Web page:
The second category, the motor design software, is specifically designed for motor analysis. It can be magnetic circuit based such as SPEED and RMXprt or full finite element based such as MotorSolve. The magnetic circuit type of software has been available for a long time but it has only been recently that full FEA based motor design packages have become available.

The general advantages of software of this type are:

1) Template based input so the user simply chooses the motor geometry, stator and rotor and sets the parameters for the geometry. The input is therefore very simple but limited to the templates that are implemented in the package.
2) Post-processing is specialized and presented in a form that a motor designer can use it.

The general disadvantages of this type of software is:

1) No specialized post-processing is available directly from these packages unless added by the software provider in a new release.
2) Geometries are limited to the templates and adding templates may be very difficult and has to be done by the software provider.

By |May 26th, 2016|Iacdrive_blog|0 Comments

Motor Rotor Bar issue in Current Signature Analysis

The condition of the rotor bars will determine how much torque your motors will deliver. As a person who has been in the electric motor repair business all my life it is something I constantly check. Normally when you talk about rotor bar health it refers to open rotor bars however I have found that in aluminium die-cast rotors there can be voids in the end-rings. Todays vibration equipment and your CSA equipment is so sensitive that it will pick up these voids. In a repair shop environment and with a motor with a good stator winding it is relatively simple to check for open rotor bars. if at all possible we will check for open rotor bars before we take a motor apart by performing a single phase rotor test. You apply approximately 20% of line voltage to two phases of the motor. Rotate the rotor through 360 degrees and monitor the current. If the current is steady the rotor is in good health. If you have one or more open rotor bars the current will drop as the open bars pass the energized part of the stator. A 10% swing would indicate open rotor bars.
Just in case there is a second cage in the rotor you can also put a voltmeter across one of the energized phases and the open phase. Just like the current, the voltage should stay steady.
When a motor is developing open rotor bars it will become noisy on start up. Noisier with each bar that becomes open. It can sound like a cement mixer or as if there is no lubrication in the bearings.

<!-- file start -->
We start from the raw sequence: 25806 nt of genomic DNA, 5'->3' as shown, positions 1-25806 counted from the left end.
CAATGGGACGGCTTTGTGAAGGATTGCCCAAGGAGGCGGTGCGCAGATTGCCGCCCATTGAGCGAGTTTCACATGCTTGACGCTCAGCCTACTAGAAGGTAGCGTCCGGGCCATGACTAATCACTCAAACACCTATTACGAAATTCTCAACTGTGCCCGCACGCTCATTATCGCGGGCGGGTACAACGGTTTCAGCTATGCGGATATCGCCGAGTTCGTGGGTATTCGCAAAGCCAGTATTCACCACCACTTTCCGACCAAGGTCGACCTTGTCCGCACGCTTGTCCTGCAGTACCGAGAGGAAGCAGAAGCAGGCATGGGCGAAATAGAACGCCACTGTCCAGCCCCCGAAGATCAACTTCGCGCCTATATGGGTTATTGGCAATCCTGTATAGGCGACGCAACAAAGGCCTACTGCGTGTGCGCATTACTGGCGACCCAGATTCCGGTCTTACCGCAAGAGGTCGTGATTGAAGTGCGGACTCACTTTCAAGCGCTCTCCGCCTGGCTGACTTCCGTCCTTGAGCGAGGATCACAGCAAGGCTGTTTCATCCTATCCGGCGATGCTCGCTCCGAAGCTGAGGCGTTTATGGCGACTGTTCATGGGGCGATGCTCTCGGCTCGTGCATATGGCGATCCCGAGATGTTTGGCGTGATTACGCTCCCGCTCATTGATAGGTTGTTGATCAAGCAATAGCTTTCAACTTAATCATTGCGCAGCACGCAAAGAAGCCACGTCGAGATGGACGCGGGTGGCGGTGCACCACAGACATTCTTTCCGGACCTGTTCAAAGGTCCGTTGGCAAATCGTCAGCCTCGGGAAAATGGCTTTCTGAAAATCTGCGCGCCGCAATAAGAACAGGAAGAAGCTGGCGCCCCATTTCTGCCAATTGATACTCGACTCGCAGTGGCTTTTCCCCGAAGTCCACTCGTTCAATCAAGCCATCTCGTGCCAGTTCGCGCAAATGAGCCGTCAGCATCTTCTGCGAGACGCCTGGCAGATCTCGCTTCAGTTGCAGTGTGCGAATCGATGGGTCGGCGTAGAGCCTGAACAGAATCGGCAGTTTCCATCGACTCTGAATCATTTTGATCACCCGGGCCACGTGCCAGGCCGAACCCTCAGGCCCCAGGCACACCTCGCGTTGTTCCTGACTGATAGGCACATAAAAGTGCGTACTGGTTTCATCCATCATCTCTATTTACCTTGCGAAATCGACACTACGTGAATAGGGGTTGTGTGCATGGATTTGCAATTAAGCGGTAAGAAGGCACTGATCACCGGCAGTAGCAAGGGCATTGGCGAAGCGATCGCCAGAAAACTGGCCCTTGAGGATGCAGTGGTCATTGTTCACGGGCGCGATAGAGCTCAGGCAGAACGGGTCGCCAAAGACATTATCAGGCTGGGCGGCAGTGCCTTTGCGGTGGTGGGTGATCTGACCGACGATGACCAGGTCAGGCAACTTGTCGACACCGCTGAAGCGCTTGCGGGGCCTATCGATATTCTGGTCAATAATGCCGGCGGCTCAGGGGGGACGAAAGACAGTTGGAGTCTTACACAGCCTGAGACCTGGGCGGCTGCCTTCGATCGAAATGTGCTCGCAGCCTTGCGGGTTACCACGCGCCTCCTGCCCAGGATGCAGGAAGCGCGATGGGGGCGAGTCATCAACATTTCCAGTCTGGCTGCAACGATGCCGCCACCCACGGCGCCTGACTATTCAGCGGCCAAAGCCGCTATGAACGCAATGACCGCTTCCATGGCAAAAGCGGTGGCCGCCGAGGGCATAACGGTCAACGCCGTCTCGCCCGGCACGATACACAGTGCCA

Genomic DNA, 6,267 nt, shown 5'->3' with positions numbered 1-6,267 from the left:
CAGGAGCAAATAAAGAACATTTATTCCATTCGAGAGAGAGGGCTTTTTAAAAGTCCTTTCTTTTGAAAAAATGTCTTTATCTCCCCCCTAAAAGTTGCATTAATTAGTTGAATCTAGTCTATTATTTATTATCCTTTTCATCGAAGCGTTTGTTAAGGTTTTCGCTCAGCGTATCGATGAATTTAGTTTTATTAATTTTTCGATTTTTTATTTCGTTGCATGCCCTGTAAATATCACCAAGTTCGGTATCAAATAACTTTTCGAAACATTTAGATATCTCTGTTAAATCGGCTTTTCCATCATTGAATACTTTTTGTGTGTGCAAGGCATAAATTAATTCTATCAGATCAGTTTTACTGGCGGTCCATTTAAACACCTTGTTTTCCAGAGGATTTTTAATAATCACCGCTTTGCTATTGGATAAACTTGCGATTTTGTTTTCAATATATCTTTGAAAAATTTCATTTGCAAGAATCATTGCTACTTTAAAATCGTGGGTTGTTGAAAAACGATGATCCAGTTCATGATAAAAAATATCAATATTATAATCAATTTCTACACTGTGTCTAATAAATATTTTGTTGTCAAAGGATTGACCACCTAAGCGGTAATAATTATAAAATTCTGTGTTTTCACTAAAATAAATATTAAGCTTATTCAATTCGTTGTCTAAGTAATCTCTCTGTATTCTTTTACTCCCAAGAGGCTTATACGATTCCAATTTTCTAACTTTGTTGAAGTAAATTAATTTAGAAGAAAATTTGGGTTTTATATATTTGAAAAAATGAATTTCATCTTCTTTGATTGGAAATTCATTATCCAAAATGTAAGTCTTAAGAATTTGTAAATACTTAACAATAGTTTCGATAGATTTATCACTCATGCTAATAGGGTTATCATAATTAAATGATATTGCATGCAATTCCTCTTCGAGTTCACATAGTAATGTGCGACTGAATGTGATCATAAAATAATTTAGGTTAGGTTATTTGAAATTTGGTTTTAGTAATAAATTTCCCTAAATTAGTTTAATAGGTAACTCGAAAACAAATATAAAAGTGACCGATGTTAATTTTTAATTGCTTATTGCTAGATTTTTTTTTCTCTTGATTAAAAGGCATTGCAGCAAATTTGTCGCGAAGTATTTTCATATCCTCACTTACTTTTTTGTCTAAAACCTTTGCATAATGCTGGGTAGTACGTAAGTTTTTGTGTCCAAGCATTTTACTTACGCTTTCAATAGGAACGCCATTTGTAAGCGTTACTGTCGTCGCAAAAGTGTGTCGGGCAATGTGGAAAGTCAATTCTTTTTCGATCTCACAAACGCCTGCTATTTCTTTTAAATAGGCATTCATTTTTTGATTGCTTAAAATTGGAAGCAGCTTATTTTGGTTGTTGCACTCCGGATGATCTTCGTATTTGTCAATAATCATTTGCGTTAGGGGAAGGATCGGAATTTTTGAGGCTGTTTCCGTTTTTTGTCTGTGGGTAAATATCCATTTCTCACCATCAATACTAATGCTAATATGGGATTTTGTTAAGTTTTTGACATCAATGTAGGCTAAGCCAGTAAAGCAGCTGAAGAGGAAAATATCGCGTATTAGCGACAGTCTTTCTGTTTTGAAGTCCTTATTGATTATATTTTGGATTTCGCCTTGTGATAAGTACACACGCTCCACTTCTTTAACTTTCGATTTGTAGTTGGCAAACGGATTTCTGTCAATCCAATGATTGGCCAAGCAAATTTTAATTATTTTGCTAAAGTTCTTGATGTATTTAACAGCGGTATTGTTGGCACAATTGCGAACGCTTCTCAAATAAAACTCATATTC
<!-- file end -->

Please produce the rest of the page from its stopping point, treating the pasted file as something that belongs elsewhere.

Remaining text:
I have no idea what a rotor bar health index is. I would assume that it is a severity level that has been developed by the people who manufacture your test equipment.

Neither am i familiar with the Motor Current Signature Analysis. We use a surge tester which has an attachment for checking rotors but I don't put much faith in it.

Open rotors can be a nightmare for electric motor repair facilities. Open rotor bars are not always visible and can be very difficult to detect. Our core tester has clamps that allow us to induce a low voltage and high current into the rotor cage but it is not conclusive. We could use a growler to energize the rotor and throw iron filings over the core. On a big rotor it takes a bit of time and customers don't like paying for it, especially when you don't find any problems.

If your motors are die-cast aluminium and they are starting up every day without struggling to get up to speed and they are not noisy during start up, your equipment might be picking up voids in the aluminium.
If you have copper or copper aloy rotors with brazed end-rings and I might suggest that you be concerned. Once you get one open rotor bar it only gets worse as time goes by.

By |May 26th, 2016|Iacdrive_blog|0 Comments

Improve induction motor efficiency

The efficiency of an induction motor is determined by intrinsic losses that can be reduced only by changes in motor design. Intrinsic losses are of two types: fixed losses - independent of motor load, and variable losses - dependent on load. Fixed losses consist of magnetic core losses and friction and windage losses. Variable losses consist of resistance losses in the stator and in the rotor and miscellaneous stray losses. So by reducing these losses we can improve efficiency of induction motor.